The embodiment of the invention illustrated in FIGS. 5 and 6 comprises a body 75 having a planar first face 77 in which is formed a slot 79 of substantially rectangular cross-section extending from a discharge end 81 of the body 75 to a bore 83 extending through the body from the first face 77 to an opposite second face 85. The second face 85 is inclined to the first face 77 in such a manner that the body 75 is thicker at the end 81 of the body 75 to give the latter a wedge-shaped profile.

A further bore 87 extends from the floor of the slot 79 to a larged diameter counterbore 89 in which is located a pressure transducer 91 from which extend electrical leads 93. The end of the bore 87 in the floor of the slot 79 is located closely adjacent the end 81 of the body 75.

As can be seen in FIG. 6, the end 81 of the body is of blunt-ended wedge shape when viewed in a direction normal to the plane of the face 77.

The end 81 of the body is provided with a lip 95 which 4 is contiguous with the surface 77 and extends to each side of the slot 79.

The body is provided with threaded bores 97 for receiving screws 99 for retaining a thin cover plate 101 on the face 77 of the body. The cover plate 101 has the same profile as the face 77 of the body 75 and is of chisel form at its end 103 overlying the end 81 of the body 75.

The cover plate 101 serves to close the slot 79 so that a passage of rectangular cross-section is formed which is open at the end 81 of the body 75, and which extends at an acute angle to a surface S to gauged.

The bore 83 is connectable to a source (not shown) of compressed air to supply the rectangular cross-section passage therewith. The bore 87 serves as an output conduit to place the pressure transducer 91 in communication with the rectangular cross-section passage close adjacent its open, sensing end.

The end 103 of the cover plate 101 is of reduced thickness or chisel form so that the rectangular cross-section passage may be brought very close to a shoulder as may be seen in FIG. 5. The thickness of the cover plate 101 at its end 103 may be as small as 0.002 inch.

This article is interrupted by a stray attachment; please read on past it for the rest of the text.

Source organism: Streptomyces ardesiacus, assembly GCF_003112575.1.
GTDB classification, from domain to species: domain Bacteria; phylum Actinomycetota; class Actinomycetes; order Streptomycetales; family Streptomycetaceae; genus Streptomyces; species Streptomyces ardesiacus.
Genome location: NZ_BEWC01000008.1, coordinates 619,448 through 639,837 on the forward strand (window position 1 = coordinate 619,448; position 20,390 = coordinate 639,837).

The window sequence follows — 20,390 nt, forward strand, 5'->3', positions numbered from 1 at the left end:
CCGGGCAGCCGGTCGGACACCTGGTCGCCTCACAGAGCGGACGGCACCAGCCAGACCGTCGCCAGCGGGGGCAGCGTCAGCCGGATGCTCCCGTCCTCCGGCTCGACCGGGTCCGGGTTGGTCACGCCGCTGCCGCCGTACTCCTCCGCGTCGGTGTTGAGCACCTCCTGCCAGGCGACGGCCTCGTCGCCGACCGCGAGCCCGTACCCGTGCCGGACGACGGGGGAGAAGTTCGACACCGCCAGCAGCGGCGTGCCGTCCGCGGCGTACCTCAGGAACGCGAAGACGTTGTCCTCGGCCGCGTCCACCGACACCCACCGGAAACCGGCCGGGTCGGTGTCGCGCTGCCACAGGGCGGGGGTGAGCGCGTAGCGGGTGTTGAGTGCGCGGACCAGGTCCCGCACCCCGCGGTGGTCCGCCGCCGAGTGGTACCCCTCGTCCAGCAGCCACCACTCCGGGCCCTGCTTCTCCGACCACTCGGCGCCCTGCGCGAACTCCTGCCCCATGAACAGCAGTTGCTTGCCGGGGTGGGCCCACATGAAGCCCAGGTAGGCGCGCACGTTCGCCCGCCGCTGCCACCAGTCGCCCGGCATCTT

As in the embodiment illustrated in FIGS. 3 and 4, the embodiment illustrated in FIGS. 5 and 6 is easily disassembled to allow cleaning of the bores and slot formed in the body.

We claim:

1. A proximity gauge including a conduit having a terminal part including an open end which may be spaced from a surface to be gauged, means for supplying fluid under pressure to said conduit to direct fluid on to said surface through said open end, and pressure responsive means for ascertaining the pressure in said conduit, at least the said terminal part of said conduit being of substantially rectangular internal cross-section, the shorter sides of the said terminal part having a length in the range of substantially 0.005 to 0.030 inch.

2.. A gauge as claimed in claim 1 wherein the ratio of the lengths of the sides of the said terminal part is substantially 2:1.

3. A gauge as claimed in claim 1 wherein there is provided a block, at least the said terminal part being formed in an end face of said block so as to have one longitudinally extending side open, and a cover member which is readily detachably secured to said block so as to cover said side.

4. A gauge as claimed in claim 3 wherein said cover member is a thin sheet-like member.

5. A gauge as claimed in claim 3 wherein said end face is arcuate in profile.

6. A gauge as claimed in claim 3 wherein said block is substantially wedge-shaped in a cross-section taken at right angles to said end face.

'7. A gauge as claimed in claim 6 wherein said end face is substantially planar throughout and is arranged in operation to extend at an acute angle to the surface to be gauged.

8. A gauge as claimed in claim 6 wherein said cover member has a face of the same shape as said end face to define said conduit therebetween, and the opposite face thereof is provided with a chisel-like portion in the region of said terminal part, whereby the thickness of said cover member in said region is reduced.

References Cited UNITED STATES PATENTS 2,497,236 2/1950 Polk 73-375 3,194,055 7/1965 Knobel 7337.7 2,846,871 8/1958 Worthen 7337.9 3,127,764 4/1964 Hudson 73-375 LOUIS R. PRINCE, Primary Examiner W. A. HENRY II, Assistant Examiner

Patent Citations
Cited PatentFiling datePublication dateApplicantTitle
US2497236 *Jun 8, 1944Feb 14, 1950Sheffield CorpSize gauging device
US2846871 *Jan 27, 1956Aug 12, 1958Fed Products CorpAir gage apparatus
US3127764 *Sep 18, 1961Apr 7, 1964G P E Controls IncConcentric double aperture air nozzle
US3194055 *May 6, 1963Jul 13, 1965Max KnobelWork dimension and position detecting, indicating and controlling method and apparatus
Referenced by
Citing PatentFiling datePublication dateApplicantTitle
US3976089 *Oct 3, 1974Aug 24, 1976Bengt Erik CarlnasSensing device
US4528451 *Oct 19, 1982Jul 9, 1985Varian Associates, Inc.Gap control system for localized vacuum processing
US4637248 *Oct 3, 1985Jan 20, 1987General Electric CompanyAdaptive displacement sensor for contour machining
EP0106511A2 *Sep 8, 1983Apr 25, 1984Varian Associates, Inc.Gap control system for localized vacuum processing
Classifications
U.S. Classification73/37.5
International ClassificationG01B13/00
Cooperative ClassificationG01B13/00
European ClassificationG01B13/00